Join us for worship on Sundays at 9:30 a.m. 
Office hours: Monday 9:30-4:30, Tuesday 9:30-12:30, Wednesday 9:30-4:30, Thursday closed, Friday 9:30-3:30

A 40-Day Journey into Our Emotional Selves
Lent Program
Discover how prayer can strengthen your work for racial justice.
White supremacy is both internalized and institutional; it’s both systemic and enacted through everyday interactions. This 40-day practice will combine contemplative, prayerful practices (meditation and journaling, among others) with a focus on learning to recognize and respond to white supremacy within ourselves, in our interactions, and in our community. We will hold workshops at the beginning, middle, and end of this 40-day experience.
Embracing a Willingness to Be Disturbed and Committing to the 40-Day Practice
This workshop was held on Feb. 18th and 21st.  Please contact the church office for information and handouts from this opening session.
Practicing Interventions: An Interactive Workshop Using Theatre of the Oppressed
Sunday, Mar. 4, 11:30am - 2:30pmat Plymouth Church
(optional brunch served 10:30am - 11:30am)

Using theatre of the oppressed, we will witness and then stop the re-enactment of troubling scenes, suggest/act alternative resolutions, and actively analyze interventions into everyday microaggressions. The process of re-enacting troubling scenes, stopping them, and rehearsing alternatives enables us to see possibilities for change. This process equips us to act in our everyday lives for racial justice.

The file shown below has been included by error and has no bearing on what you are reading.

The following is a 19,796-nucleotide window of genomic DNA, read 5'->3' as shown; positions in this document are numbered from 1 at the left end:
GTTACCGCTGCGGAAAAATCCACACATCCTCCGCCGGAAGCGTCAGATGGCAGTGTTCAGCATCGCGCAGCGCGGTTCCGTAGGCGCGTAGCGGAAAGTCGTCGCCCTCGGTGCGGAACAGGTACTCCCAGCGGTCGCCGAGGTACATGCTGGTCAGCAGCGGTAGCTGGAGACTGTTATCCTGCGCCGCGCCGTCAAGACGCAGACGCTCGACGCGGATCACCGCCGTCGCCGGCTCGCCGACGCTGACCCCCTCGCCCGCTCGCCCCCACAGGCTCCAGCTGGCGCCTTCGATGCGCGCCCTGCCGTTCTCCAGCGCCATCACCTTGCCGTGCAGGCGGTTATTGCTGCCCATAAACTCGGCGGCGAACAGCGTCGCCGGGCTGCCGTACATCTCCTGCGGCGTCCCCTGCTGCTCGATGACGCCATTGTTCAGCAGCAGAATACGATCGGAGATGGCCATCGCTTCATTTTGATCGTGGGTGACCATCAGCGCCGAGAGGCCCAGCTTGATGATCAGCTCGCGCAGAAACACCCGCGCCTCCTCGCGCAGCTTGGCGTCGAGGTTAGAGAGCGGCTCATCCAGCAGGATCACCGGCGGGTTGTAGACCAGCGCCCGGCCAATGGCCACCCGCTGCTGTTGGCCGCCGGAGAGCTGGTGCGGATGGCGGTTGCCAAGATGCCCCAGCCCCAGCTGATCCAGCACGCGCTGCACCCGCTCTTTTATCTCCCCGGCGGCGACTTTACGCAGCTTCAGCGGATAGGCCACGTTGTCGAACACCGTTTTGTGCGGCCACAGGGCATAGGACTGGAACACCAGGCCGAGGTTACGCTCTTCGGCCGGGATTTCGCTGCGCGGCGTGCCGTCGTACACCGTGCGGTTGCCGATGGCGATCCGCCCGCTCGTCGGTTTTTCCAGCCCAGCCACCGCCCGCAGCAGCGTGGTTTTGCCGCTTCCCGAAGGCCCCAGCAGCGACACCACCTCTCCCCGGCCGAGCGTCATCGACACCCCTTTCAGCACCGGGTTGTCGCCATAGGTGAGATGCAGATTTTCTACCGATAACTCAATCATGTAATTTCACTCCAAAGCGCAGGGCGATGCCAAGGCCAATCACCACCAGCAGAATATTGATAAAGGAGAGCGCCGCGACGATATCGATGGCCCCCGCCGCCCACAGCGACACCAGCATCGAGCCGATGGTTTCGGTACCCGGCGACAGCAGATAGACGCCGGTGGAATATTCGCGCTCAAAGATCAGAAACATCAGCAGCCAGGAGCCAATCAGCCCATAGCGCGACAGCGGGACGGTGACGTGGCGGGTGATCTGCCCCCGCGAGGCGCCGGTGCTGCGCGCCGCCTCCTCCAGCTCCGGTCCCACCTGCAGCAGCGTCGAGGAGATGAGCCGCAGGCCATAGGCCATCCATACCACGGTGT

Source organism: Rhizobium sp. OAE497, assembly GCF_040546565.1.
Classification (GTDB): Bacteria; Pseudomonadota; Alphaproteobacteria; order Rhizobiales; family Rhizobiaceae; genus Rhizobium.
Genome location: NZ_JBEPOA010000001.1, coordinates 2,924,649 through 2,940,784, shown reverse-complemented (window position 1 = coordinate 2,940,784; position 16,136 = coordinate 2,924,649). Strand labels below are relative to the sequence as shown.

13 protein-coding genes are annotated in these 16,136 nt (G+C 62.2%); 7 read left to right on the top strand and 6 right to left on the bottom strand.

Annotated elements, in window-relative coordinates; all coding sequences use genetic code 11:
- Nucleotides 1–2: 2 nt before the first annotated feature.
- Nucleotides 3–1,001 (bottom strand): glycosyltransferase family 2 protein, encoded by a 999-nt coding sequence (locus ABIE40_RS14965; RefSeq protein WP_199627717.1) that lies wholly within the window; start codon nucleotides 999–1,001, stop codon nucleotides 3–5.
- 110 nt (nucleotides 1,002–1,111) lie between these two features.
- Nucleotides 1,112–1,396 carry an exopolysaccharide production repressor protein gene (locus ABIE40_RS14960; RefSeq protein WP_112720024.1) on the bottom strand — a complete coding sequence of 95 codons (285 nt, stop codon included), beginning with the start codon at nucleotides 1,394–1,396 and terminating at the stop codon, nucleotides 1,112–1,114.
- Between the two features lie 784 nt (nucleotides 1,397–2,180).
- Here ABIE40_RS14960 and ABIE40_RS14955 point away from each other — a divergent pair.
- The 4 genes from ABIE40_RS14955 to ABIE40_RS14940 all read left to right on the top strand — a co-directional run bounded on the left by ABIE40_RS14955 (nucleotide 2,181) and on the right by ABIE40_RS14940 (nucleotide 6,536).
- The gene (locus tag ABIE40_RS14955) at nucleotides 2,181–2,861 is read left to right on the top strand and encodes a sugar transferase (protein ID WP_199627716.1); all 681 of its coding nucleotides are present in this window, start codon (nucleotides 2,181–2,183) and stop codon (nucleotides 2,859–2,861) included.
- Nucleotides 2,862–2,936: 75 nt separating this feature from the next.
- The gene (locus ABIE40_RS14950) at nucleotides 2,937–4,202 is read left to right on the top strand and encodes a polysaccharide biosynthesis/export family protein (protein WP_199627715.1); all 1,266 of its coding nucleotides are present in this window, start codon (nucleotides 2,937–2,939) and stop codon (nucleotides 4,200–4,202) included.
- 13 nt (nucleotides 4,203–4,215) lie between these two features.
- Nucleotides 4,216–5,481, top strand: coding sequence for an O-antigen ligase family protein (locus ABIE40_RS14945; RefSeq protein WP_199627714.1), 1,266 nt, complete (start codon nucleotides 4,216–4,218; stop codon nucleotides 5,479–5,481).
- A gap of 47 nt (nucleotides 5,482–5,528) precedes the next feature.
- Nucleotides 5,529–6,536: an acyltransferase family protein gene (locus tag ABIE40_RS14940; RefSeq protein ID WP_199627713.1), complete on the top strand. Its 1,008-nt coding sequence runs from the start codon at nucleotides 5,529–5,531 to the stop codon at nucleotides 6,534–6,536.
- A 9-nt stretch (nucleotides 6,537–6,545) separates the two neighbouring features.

Looking to What’s Next: Continuing the Work and Committing for the Long Haul
Sunday, March 25th, 10:30 - noon at Plymouth Church

As a closing to the 40-day practice, this session looks both backward—at what’s come up or been revealed through contemplative practices—andforward—toward what we can do individually and collectively. Together, we’ll ask “what’s next?” and set intentions that may lead to individual or group action plans.
About Our Retreat Leader
Professor Beth Godbee of Marquette University calls Milwaukee home but maintains connections to many places, including East Tennessee, Atlanta, and Washington, D.C. She writes from her identities as a white, feminist teacher and researcher; reiki and yoga practitioner; hiker and vegan. Beth’s deepest commitments are to equity, justice, and peace. These commitments lead her to think and write about intersectional identities, embodiment, power, and rights, among other matters.

Take a virtual Tour of Plymouth!
See the sanctuary and Douglas Commons.
Virtual Tour of Plymouth

2016 Plymouth UCC Confirmation Class
Read the 2016 Plymouth UCC Confirmation Class Statement: